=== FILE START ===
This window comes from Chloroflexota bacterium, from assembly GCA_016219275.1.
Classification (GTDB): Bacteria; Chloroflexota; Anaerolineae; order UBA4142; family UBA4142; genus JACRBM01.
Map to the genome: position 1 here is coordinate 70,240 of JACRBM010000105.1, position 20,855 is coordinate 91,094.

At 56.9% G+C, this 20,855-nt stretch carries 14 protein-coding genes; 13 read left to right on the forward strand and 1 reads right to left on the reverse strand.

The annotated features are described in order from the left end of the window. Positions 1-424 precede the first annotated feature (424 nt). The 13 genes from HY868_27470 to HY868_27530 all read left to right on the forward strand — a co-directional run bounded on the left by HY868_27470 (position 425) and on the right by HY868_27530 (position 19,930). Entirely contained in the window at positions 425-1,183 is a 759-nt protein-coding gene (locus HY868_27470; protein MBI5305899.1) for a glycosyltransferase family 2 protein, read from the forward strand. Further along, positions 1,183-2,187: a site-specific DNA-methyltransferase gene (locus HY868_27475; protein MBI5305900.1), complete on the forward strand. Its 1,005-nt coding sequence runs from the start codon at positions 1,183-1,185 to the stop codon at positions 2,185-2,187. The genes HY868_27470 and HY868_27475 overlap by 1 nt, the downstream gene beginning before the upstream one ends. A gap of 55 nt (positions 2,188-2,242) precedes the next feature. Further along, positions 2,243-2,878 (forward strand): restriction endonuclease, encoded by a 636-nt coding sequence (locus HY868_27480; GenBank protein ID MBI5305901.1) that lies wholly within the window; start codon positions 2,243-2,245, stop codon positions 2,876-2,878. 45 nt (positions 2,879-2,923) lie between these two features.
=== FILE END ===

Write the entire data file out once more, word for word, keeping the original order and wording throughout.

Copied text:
This window comes from Chloroflexota bacterium, from assembly GCA_016219275.1.
Classification (GTDB): Bacteria; Chloroflexota; Anaerolineae; order UBA4142; family UBA4142; genus JACRBM01.
Map to the genome: position 1 here is coordinate 70,240 of JACRBM010000105.1, position 20,855 is coordinate 91,094.

At 56.9% G+C, this 20,855-nt stretch carries 14 protein-coding genes; 13 read left to right on the forward strand and 1 reads right to left on the reverse strand.

The annotated features are described in order from the left end of the window. Positions 1-424 precede the first annotated feature (424 nt). The 13 genes from HY868_27470 to HY868_27530 all read left to right on the forward strand — a co-directional run bounded on the left by HY868_27470 (position 425) and on the right by HY868_27530 (position 19,930). Entirely contained in the window at positions 425-1,183 is a 759-nt protein-coding gene (locus HY868_27470; protein MBI5305899.1) for a glycosyltransferase family 2 protein, read from the forward strand. Further along, positions 1,183-2,187: a site-specific DNA-methyltransferase gene (locus HY868_27475; protein MBI5305900.1), complete on the forward strand. Its 1,005-nt coding sequence runs from the start codon at positions 1,183-1,185 to the stop codon at positions 2,185-2,187. The genes HY868_27470 and HY868_27475 overlap by 1 nt, the downstream gene beginning before the upstream one ends. A gap of 55 nt (positions 2,188-2,242) precedes the next feature. Further along, positions 2,243-2,878 (forward strand): restriction endonuclease, encoded by a 636-nt coding sequence (locus HY868_27480; GenBank protein ID MBI5305901.1) that lies wholly within the window; start codon positions 2,243-2,245, stop codon positions 2,876-2,878. 45 nt (positions 2,879-2,923) lie between these two features.